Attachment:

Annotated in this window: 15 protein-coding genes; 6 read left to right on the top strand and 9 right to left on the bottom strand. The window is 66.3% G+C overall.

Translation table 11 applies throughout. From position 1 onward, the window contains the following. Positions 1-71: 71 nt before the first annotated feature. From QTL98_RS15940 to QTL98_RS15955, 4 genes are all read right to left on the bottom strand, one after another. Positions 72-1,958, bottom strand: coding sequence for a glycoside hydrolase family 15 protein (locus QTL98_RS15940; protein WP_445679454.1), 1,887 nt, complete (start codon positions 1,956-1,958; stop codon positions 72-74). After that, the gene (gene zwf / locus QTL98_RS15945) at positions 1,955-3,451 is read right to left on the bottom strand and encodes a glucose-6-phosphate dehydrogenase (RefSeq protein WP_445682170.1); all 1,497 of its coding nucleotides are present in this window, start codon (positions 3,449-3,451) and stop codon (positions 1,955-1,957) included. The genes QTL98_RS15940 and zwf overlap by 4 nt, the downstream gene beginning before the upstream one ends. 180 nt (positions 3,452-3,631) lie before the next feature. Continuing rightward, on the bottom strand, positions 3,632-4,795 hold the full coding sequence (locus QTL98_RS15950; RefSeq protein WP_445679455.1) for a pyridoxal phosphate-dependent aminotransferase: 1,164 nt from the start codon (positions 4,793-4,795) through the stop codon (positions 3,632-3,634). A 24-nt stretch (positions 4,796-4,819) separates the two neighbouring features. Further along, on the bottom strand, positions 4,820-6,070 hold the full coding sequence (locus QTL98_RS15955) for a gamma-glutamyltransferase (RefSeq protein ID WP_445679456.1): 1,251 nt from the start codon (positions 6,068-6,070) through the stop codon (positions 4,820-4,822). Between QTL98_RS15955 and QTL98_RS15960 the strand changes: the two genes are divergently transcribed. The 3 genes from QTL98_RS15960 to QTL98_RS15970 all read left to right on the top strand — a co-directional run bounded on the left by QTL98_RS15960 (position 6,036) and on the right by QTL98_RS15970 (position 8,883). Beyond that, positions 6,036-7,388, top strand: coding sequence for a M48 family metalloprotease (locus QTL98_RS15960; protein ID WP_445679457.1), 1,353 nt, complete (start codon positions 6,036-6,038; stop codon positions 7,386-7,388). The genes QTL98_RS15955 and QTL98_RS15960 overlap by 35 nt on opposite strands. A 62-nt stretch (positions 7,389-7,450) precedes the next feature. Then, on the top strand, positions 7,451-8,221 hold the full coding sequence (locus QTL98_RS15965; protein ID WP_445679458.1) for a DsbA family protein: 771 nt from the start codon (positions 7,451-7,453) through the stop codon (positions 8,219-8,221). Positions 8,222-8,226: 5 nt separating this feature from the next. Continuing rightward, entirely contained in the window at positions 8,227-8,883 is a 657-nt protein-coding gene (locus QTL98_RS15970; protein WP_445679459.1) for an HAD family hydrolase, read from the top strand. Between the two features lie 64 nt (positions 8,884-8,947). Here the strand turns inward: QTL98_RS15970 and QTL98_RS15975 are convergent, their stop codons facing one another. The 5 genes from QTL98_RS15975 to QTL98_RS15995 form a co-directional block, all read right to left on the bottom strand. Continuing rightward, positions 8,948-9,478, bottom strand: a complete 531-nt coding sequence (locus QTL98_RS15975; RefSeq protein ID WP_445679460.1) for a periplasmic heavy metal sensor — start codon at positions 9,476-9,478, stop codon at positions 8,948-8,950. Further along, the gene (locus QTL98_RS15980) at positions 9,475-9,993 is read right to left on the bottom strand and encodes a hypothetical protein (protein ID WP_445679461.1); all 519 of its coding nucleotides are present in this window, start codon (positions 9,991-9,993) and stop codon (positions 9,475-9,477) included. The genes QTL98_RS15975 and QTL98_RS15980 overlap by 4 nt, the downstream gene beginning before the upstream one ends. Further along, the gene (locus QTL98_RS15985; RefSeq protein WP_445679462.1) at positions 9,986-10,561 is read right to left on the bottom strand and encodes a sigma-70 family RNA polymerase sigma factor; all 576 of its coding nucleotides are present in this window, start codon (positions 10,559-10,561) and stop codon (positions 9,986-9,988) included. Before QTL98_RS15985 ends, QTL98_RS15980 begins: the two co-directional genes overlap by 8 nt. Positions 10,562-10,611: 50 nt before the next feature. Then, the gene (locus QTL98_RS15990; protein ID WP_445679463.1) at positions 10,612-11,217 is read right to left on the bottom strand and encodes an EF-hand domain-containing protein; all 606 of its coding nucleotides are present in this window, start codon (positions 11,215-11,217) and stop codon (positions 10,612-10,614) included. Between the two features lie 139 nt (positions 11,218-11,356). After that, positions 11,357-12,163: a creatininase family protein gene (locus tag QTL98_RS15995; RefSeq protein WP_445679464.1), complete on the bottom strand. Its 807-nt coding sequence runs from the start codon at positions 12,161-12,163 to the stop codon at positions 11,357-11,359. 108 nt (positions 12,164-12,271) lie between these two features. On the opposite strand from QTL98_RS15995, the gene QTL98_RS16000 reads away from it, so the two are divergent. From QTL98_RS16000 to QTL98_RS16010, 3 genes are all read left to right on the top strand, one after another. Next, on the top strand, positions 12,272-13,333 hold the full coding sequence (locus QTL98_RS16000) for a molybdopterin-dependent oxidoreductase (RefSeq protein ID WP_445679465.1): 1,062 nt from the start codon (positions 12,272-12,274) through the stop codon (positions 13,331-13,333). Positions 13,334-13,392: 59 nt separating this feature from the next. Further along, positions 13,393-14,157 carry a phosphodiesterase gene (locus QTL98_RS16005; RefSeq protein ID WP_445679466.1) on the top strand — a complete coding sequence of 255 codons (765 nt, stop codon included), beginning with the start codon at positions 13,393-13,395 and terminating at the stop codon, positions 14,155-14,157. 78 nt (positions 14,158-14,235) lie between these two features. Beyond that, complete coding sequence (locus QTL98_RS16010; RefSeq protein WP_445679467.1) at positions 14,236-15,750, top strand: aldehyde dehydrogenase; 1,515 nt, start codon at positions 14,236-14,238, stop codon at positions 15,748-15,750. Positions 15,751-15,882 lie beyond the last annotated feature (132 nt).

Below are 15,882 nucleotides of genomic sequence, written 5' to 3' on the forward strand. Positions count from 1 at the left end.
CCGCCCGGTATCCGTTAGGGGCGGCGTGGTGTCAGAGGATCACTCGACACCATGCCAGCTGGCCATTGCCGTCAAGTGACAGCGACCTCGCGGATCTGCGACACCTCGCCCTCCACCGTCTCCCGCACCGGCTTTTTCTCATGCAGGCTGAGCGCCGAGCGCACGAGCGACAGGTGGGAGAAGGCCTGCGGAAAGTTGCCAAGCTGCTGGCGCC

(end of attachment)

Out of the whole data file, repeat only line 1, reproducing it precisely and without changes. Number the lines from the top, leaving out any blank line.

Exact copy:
Annotated in this window: 15 protein-coding genes; 6 read left to right on the top strand and 9 right to left on the bottom strand. The window is 66.3% G+C overall.